Top 4 New Features in Revit 2019
You probably heard that, as of April 11th, Revit 2019 is finally here!
I joined CADLearning’s Building Content Manager Jason Boehning for a Skype chat to discuss some of our favorite new features and what they’ll mean for Revit users. Watch this video for our full discussion.
Looking for the highlights? Here’s a breakdown of a few of our favorite new features:
#1: Modernized UI & Tabbed Views
One of the top features that’s really exciting for me is the new modernized UI. In the past, Revit really only worked in one window. Some people would try to pull the project browser and things off to another monitor, and that worked okay, but now we can pull the views into separate monitors and truly work in the two, three, or even four monitors that many designers have.
We also have tabbed views now making the user experience similar to most web browsers these days. The real benefit here is that you can tile things just as you tiled views before, but now you can tile them on different monitors. Plus you have the ability to dock the views around the interface.
Altogether, the new UI and tabbed views make Revit a little bit user-friendly and a little bit more Windows-like.
#2: Levels in 3D Views
We now have the ability to show levels in 3D views. Instead of just having a work plane while we’re working being able to actually show the levels, it’s kind of like Navisworks where you can see the levels at certain angles. With Revit, they’ve taken it a step further where you can see the datum outlines in your 3D views, so, when you print the views, you can see the levels right there.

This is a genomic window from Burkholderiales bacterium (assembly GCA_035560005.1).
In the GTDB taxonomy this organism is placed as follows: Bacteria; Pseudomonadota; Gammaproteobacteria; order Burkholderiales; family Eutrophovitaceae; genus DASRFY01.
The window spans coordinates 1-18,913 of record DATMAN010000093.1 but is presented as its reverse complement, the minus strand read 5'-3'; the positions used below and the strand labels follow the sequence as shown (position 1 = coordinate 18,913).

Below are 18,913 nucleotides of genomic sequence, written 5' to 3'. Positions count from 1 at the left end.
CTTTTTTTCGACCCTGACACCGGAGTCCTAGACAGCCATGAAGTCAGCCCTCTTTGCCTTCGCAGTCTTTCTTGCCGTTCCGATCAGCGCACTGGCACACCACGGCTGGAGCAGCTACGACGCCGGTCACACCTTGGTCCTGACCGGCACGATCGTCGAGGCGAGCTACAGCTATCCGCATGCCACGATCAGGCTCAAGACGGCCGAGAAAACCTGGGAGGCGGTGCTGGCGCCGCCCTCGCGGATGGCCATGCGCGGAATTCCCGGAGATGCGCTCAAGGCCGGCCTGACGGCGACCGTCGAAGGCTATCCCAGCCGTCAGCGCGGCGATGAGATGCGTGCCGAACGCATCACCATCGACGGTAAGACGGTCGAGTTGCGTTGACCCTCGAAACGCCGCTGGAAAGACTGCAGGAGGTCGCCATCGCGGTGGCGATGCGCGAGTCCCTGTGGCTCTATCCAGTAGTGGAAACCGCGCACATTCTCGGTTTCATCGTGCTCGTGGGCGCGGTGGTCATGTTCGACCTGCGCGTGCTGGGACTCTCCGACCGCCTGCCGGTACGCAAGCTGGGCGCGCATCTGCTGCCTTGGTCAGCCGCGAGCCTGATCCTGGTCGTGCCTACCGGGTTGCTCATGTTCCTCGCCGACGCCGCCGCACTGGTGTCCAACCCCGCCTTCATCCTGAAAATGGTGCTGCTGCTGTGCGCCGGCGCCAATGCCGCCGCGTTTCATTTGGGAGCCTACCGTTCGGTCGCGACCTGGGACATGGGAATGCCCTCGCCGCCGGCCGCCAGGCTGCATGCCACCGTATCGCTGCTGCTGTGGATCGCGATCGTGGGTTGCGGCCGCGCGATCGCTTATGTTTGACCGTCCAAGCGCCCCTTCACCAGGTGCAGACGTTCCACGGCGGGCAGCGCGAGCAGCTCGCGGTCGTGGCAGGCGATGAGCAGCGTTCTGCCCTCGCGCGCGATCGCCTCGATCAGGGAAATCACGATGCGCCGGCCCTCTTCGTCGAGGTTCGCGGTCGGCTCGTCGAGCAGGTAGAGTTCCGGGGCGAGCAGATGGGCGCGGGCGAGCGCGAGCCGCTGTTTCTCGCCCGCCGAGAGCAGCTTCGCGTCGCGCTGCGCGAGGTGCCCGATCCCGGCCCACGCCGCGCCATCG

#3: Multiple Fill Patterns
Revit users have long been asking for the ability to have multiple fill patterns in a material. Jason mentioned during our conversation that Autodesk has introduced this with a foreground pattern and a background pattern. He offered ceilings as an example. With ceiling tiles, you may have different materials, but you still have just one model with, maybe, a two-by-two model pattern where you need to distinguish between the different materials. Now you can do that with the background fill pattern by applying a drafting pattern to distinguish those materials.
#4: Uncropped Perspective Views
Autodesk has also added the ability to uncrop 3D perspective views. In the past, 3D views were kind of stuck and hardwired to what they were. Now, you have the ability to uncrop those 3D perspectives views to get a little bit more leverage on controlling the extents.
With the ability to switch between orthographic and perspective, we can enhance how we look at and view 3D views instead of them being static things. Jason pointed out that, since visualization has become more popular and important in the past several years, having more visualization abilities inside of Revit is very useful.
Have you upgraded to Revit 2019? What are your favorite new features? Let us know in the comments below!